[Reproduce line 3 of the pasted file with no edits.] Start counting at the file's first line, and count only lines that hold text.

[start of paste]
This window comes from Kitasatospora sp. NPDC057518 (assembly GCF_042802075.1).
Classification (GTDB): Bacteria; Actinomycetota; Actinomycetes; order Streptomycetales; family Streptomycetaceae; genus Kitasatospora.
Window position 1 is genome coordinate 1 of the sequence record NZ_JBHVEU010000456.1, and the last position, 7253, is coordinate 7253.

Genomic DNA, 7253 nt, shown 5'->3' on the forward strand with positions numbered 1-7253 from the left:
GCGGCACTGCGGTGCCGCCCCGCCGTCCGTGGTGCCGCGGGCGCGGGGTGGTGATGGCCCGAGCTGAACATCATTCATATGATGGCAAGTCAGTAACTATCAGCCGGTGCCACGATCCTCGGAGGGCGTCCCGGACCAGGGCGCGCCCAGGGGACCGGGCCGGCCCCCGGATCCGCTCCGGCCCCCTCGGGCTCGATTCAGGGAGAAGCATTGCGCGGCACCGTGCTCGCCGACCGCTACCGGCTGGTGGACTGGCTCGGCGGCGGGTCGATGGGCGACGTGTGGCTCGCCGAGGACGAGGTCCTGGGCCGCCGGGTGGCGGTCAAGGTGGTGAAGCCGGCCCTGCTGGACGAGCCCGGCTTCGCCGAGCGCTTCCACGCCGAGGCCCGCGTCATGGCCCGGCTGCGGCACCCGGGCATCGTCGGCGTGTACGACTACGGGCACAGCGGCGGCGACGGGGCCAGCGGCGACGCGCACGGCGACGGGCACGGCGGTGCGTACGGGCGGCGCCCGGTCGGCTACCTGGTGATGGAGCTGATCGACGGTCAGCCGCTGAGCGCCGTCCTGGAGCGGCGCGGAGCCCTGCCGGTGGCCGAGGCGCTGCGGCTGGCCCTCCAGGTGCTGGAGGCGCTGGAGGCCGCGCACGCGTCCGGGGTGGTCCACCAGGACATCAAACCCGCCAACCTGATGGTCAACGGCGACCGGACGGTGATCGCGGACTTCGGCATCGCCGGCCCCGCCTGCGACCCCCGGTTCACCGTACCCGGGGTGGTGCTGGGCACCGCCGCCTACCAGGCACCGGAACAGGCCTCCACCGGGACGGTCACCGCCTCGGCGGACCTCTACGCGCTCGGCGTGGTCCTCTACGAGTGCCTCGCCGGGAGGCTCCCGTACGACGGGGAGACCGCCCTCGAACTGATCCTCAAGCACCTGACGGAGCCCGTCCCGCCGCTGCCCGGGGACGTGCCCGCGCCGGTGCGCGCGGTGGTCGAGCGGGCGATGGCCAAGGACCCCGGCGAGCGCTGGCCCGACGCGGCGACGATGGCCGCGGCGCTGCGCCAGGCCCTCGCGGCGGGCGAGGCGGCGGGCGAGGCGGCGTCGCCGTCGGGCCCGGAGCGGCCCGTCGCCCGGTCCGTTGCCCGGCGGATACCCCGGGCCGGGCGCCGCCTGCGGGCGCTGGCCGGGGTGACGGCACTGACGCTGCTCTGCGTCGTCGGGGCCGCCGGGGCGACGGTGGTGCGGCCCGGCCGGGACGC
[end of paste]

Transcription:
Window position 1 is genome coordinate 1 of the sequence record NZ_JBHVEU010000456.1, and the last position, 7253, is coordinate 7253.